July 21, 2008 in Booker in district courts, Offender Characteristics, White-collar sentencing | Permalink | Comments (5) | TrackBack

Friday, June 27, 2008

Lawyer Scruggs gets smoked with five-year max prison term

As detailed in this local report, "Dickie Scruggs received the maximum 5 years in prison in $250,000 in fines for a crime Judge Neal D. Biggers Jr. called 'reprehensible'."  Here are more details:

Scruggs faced a maximum sentence of five years but argued that he should be sentenced to 30 months. He pleaded guilty in March to conspiring in 2007 to bribe Circuit Court Judge Henry L. Lackey, who cooperated with federal investigators.

Biggers entered the courtroom at 10 a.m. sharp and it was soon obvious from what he said about the findings in the pre-sentencing report, that the judge would hand down a stiff sentence. He said, "There is no question in the court's mind that Mr. Scruggs, Mr. Richard Scruggs, was a leader and a planner (in the conspiracy). He has said he came into the scheme late. Regardless, he was the leader, he was the money man."

In fact, Biggers said Scruggs had entered into the scheme so easily that it made him wonder whether Scruggs had done such a thing before and indeed evidence indicates that he may have....

Biggers also questioned why Scruggs would be paying legal settlement fees to non-lawyers.  He did not mention any names, but it was clear that he was referring to the elusive Delta businessman P.L. Blake, who expected, over the course of a settlement Scruggs reached with tobacco companies, to receive $50 million in fees.

June 27, 2008 in White-collar sentencing | Permalink | Comments (2) | TrackBack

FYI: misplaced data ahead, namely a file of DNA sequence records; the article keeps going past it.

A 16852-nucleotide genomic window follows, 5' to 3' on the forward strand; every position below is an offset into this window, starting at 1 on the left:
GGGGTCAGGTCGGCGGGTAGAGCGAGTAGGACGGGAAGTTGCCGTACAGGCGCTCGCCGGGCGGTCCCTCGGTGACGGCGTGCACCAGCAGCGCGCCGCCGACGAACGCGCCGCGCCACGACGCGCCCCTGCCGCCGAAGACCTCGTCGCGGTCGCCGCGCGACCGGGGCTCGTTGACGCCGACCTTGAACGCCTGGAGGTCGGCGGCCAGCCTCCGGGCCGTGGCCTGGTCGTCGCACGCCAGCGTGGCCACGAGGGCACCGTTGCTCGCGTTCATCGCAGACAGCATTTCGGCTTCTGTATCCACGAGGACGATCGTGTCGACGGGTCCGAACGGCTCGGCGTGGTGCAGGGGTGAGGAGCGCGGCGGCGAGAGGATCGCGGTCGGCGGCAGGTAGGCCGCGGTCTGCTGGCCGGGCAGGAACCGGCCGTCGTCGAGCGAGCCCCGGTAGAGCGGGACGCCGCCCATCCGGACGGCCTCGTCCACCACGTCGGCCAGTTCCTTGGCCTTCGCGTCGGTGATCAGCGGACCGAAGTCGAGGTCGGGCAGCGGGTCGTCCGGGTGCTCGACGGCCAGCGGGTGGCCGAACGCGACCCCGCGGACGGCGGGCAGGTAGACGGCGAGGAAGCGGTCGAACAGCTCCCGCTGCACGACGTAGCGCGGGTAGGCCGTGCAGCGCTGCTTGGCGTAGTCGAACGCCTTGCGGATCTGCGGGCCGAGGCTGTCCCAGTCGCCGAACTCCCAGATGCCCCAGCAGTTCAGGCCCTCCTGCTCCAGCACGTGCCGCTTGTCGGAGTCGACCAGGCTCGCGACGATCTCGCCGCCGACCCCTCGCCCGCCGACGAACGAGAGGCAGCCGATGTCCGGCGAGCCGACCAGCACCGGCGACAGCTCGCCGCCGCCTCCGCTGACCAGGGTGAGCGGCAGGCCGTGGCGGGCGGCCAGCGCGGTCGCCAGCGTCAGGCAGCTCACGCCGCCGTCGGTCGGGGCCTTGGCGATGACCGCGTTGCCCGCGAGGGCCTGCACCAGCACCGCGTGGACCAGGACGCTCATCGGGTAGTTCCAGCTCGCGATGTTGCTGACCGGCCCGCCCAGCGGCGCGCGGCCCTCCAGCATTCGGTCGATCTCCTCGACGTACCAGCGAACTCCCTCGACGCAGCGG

Friday, May 16, 2008

Latest FSR issue focused on white-collar sentencing

I am pleased to report that, just in time for the start of the summer sentencing season, the latest issue of the Federal Sentencing Reporter focused on white-collar cases is now in print and also available here on-line.  The issue is titled, simply enough, "White-Collar Sentencing."

FSR's publisher has kindly made the issue's terrific opening commentary by Mark Harris and Anna Kaminska, which is entitled "Defending the White-Collar Case at Sentencing," available for download for free here.  The full contents of this latest FSR issue are listed below and can be ordered on-line here.)

EDITORS' OBSERVATIONS

ARTICLES

PRIMARY MATERIALS

May 16, 2008 in Recommended reading, White-collar sentencing | Permalink | Comments (1) | TrackBack

Thursday, May 01, 2008

A (record-setting?) long white-collar sentence

This local report from Denver has me wondering whether a new record has been set for the longest white-collar federal sentence.  Here are the basics:

U.S. District Court Judge Robert Blackburn sentenced a man to 330 years in prison Tuesday for his role in a $56 million investment scam from which proceeds were used to buy the Redstone Castle.  At 72, it's unlikely Norman Schmidt, of Denver, will ever be released.

You gotta like the foresight of the reporter here, who thinks it "unlikely" that Schmidt will live until the year 2338 to get released.  (Then again, with 15% good-time credit, Schmidt may be able to get out as early as the year 2289.)  Silly numbers aside, here is what led to this extraordinary federal sentencing term: